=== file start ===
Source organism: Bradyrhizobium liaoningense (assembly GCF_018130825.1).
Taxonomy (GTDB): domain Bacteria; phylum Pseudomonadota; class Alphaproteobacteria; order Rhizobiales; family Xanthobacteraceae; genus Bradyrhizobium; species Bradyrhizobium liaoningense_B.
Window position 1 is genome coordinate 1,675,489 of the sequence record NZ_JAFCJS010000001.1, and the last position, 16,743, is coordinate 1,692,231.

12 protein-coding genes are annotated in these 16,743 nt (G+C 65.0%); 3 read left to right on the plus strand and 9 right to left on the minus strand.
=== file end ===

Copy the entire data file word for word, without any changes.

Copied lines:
Source organism: Bradyrhizobium liaoningense (assembly GCF_018130825.1).
Taxonomy (GTDB): domain Bacteria; phylum Pseudomonadota; class Alphaproteobacteria; order Rhizobiales; family Xanthobacteraceae; genus Bradyrhizobium; species Bradyrhizobium liaoningense_B.
Window position 1 is genome coordinate 1,675,489 of the sequence record NZ_JAFCJS010000001.1, and the last position, 16,743, is coordinate 1,692,231.

12 protein-coding genes are annotated in these 16,743 nt (G+C 65.0%); 3 read left to right on the plus strand and 9 right to left on the minus strand.